The obturator has a forward end section 49 (FIG. 2) and a rear end section 51 (FIGS. 1 and 3) which project outwardly from front and rear end openings of said sheath. Rear end section 51 extends rearwardly beyond hub 21. A hub 53 (FIG. 10), preferably of hard plastic fabrication, is disposed rearwardly of and in axial alignment with hub 21. Hub `53 is rigidly secured from obturator end section 51 and comprises a pair of parallel side walls 57 with forward ends which define a pair of abutments 59. The latter are proportioned and arranged to limit relative forward motion of the hub 53 and accordingly said obturator by engagement with the rear end of shelf 29.
Hub 53 comprises a pair of parallel rigidifying partitions 61 and 63 which are spaced axially from each other and parallel to an .integral transverse rear end wall 65. Partitions 61 and 63 have a pair of notches 67 which are disposed in axial alignment with each other and with the notches 45. Notches 67 are proportioned to receive the rear end section 51 of the obturator in press fit. Securance of the latter parts may be further insured by use of a suitable adhesive or cement 55 (FIG. 1) which may be similar to that used to secure together said sheath and its hub 21.
An elongated slide 69 which is preferably fashioned integrally with hub 53 projects forwardly therefrom in cantilever fashion parallel to said obturator. Slide 69 is proportioned for reciprocative sliding engagement longitudinally of hub 23 in chamber 33 whose portions of walls 25 are spaced from each other a distance which limits rocking movement or wobble of said slide. A boss 71 (FIGS. 4 and 5) fashioned integrally with hub 21 projects downwardly partially into chamber 33. Said boss 'is disposed transversely of walls 25 and partially divides chamber 33 into a forward compartment 33a and a rear compartment 3312. Said boss has a downwardly opening groove 73 which serves as a track for an upwardly extending rib or bead 75 formed longitudinally of said slide. Thereby, relative rotational movement of obturator and sheath is precluded.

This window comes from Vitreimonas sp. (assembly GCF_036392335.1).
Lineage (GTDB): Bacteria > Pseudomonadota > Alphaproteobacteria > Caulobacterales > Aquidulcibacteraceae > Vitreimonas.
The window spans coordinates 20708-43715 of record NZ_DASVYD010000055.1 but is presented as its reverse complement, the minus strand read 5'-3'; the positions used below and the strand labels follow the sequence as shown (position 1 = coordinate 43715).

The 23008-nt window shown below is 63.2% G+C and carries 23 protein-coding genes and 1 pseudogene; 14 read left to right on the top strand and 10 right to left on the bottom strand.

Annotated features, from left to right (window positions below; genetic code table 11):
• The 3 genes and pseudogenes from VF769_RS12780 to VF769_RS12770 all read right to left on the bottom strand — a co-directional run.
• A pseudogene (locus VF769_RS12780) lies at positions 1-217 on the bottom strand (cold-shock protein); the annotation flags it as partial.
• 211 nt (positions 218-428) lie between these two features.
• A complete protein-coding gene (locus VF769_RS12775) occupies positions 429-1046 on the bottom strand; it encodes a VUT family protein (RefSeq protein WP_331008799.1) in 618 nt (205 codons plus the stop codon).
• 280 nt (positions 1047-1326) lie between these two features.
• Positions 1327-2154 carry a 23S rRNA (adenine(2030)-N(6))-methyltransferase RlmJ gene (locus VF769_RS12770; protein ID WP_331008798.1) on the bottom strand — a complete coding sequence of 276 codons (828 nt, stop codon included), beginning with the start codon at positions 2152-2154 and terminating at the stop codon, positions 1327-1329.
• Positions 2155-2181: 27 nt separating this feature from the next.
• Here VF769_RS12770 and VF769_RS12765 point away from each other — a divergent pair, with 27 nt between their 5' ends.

Normally extending catch 77 (FIG. l0) is fashioned at the forward end of slide 69. Catch 77 slidingly is disposed in the compartment 33a. It is proportioned for engagement with boss 71. Thereby, rearward movement of hub 53 and accordingly said obturator is limited. Moreover, slide 69 is proportioned in a manner Such that catch 77 is adapted to engage front wall 35 of hub 21 to limit forward movement of the slide as abutments 59 of the hub 53 engage the rear end of shelf 29.
A tissue piercing end 79 (FIGS. 8, 9 and 10) comprises the front end portion of said obturator forward end section 49. It defines a sloping bevelled ovate face 78 having an outer cutting edge 80 terminating in a forward piercing point 82. A tissue receiving notch or pocket 81 (FIG. 2) is formed or fashioned in said obturator front end portion adjacent and behind tissue piercing end 79. The depth and expanse of said pocket is such that it is adapted for holding a tissue specimen of adequate size for conventional examination. A shearing end 83 comprises the forward section of the sheath. It is defined by a sloping ovate shearing edge 84 which terminates in a forward point 85.